“Time to be honest,” says Ben Watson, a personal finance coach and virtual CFO at DollarSprout.com. “Do you tell your money where to go or does it seem to just disappear without you knowing exactly where?” If you scrape from paycheck to paycheck, that’s a bad sign. If you set and follow a budget, that’s a good sign. “Answering these questions will give some clear indications of if you’re disciplined enough to manage a credit card or not,” Watson says.

Why do I want a card now?

Your reason for wanting a card will guide your search. Are you trying to build credit? Rack up miles for a luxury vacation? Or swap out an old card that no longer fits your needs for daily spending? Get crystal clear on your “why” before you start shopping for a card.

How will I use the card?

“Are you going to pay this card off every month?” asks Kari Lorz, the founder of the personal finance blog Money for the Mamas. “Or are you going to be racking up interest charges because your cash flow is lacking?” While most experts strongly recommend you pay your credit card bill in full each month, you may decide to use a card to finance a needed item such as a new fridge to save money in the short term. If you know you will carry a balance temporarily, you may want to consider a card that offers a zero-interest introductory deal on purchases and make a plan to pay off the balance in the allotted time.

What is my credit score?

Some cards require excellent credit while others accept applicants with good or fair credit. If you have poor credit, you may need to start with a secured card to build your credit. While there are no guarantees when applying for a card, this credit score chart from Experian may give you an idea of how your credit score measures up. You’ll want to use this credit report to consider credit requirements before you apply for a new credit card since each inquiry dings your credit. If a card requires excellent credit and you have bad credit right now, you’ll want to aim for opening a different credit card account.

What kind of rewards program do I want?

The first choice you need to make: cash back rewards card vs. points or miles? While travel rewards sound sexy, cash back may truly be the best choice for you if you want simplicity, don’t want to spend much time learning how to maximize rewards or simply don’t travel a lot. If you do prefer travel rewards, think about your travel patterns. For example, which airline do you fly and where do you want to go? The card that’s right for flying the family to Florida in coach is all wrong if you have your sights set on taking first-class to Paris for your honeymoon.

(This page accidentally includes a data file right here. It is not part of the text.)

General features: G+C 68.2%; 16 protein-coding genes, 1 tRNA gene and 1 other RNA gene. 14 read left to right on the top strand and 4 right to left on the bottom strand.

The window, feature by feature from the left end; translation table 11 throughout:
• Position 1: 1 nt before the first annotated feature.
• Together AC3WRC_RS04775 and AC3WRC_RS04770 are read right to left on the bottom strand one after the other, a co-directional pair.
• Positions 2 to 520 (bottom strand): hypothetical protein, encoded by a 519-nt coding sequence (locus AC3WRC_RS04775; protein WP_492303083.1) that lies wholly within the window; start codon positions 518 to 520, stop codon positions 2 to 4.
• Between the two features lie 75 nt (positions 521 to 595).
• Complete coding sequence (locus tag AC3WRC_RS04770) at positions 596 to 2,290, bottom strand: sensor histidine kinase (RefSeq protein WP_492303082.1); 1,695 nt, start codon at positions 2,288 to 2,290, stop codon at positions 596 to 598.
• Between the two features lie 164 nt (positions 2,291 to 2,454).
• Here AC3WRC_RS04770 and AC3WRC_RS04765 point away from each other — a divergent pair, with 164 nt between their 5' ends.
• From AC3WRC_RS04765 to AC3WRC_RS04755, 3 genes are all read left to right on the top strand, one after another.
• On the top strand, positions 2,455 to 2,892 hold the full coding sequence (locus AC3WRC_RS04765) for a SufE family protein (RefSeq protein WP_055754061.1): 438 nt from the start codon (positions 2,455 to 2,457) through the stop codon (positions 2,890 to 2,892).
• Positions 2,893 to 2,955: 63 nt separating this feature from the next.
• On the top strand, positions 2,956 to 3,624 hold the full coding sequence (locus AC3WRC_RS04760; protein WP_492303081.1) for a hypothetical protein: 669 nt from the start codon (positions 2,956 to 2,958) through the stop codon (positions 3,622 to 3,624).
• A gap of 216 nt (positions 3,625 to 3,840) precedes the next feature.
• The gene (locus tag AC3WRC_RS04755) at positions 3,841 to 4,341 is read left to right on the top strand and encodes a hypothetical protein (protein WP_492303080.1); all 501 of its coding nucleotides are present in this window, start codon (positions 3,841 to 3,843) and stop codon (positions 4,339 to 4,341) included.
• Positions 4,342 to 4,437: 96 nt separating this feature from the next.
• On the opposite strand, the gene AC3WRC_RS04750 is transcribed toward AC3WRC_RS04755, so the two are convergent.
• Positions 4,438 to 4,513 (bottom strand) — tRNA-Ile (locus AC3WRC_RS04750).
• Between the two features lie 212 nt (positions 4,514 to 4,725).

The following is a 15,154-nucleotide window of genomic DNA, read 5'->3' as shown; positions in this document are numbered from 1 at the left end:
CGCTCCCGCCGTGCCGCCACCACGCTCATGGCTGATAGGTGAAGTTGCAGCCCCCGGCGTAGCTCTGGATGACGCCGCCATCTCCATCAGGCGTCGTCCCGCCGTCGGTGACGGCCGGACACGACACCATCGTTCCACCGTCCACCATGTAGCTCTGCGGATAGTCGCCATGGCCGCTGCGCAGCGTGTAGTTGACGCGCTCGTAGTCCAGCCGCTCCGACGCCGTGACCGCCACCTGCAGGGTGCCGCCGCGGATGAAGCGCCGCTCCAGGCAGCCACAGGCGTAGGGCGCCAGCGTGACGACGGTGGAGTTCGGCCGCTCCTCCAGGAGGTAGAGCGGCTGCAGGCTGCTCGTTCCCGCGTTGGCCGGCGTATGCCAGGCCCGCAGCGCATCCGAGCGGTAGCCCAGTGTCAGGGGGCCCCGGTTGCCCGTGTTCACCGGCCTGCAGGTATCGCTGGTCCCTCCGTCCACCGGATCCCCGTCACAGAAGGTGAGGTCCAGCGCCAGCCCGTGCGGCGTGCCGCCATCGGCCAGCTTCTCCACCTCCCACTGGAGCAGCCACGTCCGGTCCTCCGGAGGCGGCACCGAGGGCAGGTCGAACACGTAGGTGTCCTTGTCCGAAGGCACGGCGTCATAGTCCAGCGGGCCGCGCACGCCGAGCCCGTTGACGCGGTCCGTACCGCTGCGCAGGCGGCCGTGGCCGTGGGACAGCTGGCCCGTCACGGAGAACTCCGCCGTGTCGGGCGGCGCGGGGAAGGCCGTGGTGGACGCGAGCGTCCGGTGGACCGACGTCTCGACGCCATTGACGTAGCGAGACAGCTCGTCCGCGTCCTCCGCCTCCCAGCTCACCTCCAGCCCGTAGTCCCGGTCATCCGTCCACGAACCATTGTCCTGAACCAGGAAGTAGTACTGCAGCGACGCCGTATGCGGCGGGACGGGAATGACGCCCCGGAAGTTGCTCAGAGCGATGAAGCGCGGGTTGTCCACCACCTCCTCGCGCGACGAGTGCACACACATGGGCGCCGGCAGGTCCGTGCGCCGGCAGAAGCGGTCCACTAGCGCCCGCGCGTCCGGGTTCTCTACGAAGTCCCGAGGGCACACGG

What credit card deals are available now?

Shop around a bit on issuer websites and credit card sites to see what deals are currently available. Offerings change frequently, and shopping around can help you make sure you’re getting the best deal. For example, issuers frequently change offerings for sign-up bonuses, which allow you to get a slew of points or miles just for getting a card and spending a certain amount within a set timeframe.

How much will I pay to carry the card?

Once you’ve shopped around and have a specific card in mind, take a look at the annual fee and all the other fees, crunch numbers, and make sure you’ll use the card benefits enough to come out ahead, says certified financial planner Eric Croak. “Annual fees on credit cards aren’t actually a bad thing,” Croak says. “The benefits can greatly outweigh the cost.” Note to international travelers: watch out for foreign transaction fees, which could tack hundreds of dollars onto a trip.

What is the interest rate on the card?

It’s crucial to know the APR on any card you’re considering. If there’s a low or zero-percent introductory rate balance transfer card, check to see what it reverts to after the promotional period. Credit cards typically advertise an APR range that can hit 25 percent or higher and depends on the applicant’s creditworthiness. Lorz says: “Hint: if you’re considering getting a store credit card, just don’t.” From clothing stores to lingerie shops to home goods emporiums, she says, retail credit cards usually have “ridiculously high rates.”

Will I actually use the cool perks?

Perks like travel insurance or reimbursement for a Global Entry application fee may get you dreaming about jetting off to the Maldives and floating your cares away in infinity pool at an all inclusive resort. But what if your only real life travel is your annual holiday trip to your grandma’s house in Missoula, Montana? “Don’t say ‘Oh, I’m going to travel,’ because chances are you’re not and all those reward points will go to waste,” Lorz says.